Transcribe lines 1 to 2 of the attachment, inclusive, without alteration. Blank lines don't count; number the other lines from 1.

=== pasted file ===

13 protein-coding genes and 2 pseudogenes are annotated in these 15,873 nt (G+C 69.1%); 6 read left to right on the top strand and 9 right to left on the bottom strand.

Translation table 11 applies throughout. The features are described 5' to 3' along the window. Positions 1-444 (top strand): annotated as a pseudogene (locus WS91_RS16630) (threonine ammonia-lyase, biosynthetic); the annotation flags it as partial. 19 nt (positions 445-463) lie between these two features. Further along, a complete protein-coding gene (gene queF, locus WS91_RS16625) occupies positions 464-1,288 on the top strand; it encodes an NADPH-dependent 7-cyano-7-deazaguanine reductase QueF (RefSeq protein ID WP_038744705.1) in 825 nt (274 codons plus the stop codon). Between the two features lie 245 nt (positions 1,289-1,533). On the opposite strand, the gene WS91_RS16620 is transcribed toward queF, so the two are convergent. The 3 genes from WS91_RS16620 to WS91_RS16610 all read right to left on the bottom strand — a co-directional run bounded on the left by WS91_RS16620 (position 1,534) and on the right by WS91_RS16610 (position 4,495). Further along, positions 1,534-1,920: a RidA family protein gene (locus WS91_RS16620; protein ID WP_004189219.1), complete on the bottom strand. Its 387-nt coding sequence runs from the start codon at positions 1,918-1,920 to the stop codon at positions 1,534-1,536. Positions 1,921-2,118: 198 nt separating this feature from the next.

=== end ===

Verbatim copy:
13 protein-coding genes and 2 pseudogenes are annotated in these 15,873 nt (G+C 69.1%); 6 read left to right on the top strand and 9 right to left on the bottom strand.

Translation table 11 applies throughout. The features are described 5' to 3' along the window. Positions 1-444 (top strand): annotated as a pseudogene (locus WS91_RS16630) (threonine ammonia-lyase, biosynthetic); the annotation flags it as partial. 19 nt (positions 445-463) lie between these two features. Further along, a complete protein-coding gene (gene queF, locus WS91_RS16625) occupies positions 464-1,288 on the top strand; it encodes an NADPH-dependent 7-cyano-7-deazaguanine reductase QueF (RefSeq protein ID WP_038744705.1) in 825 nt (274 codons plus the stop codon). Between the two features lie 245 nt (positions 1,289-1,533). On the opposite strand, the gene WS91_RS16620 is transcribed toward queF, so the two are convergent. The 3 genes from WS91_RS16620 to WS91_RS16610 all read right to left on the bottom strand — a co-directional run bounded on the left by WS91_RS16620 (position 1,534) and on the right by WS91_RS16610 (position 4,495). Further along, positions 1,534-1,920: a RidA family protein gene (locus WS91_RS16620; protein ID WP_004189219.1), complete on the bottom strand. Its 387-nt coding sequence runs from the start codon at positions 1,918-1,920 to the stop codon at positions 1,534-1,536. Positions 1,921-2,118: 198 nt separating this feature from the next.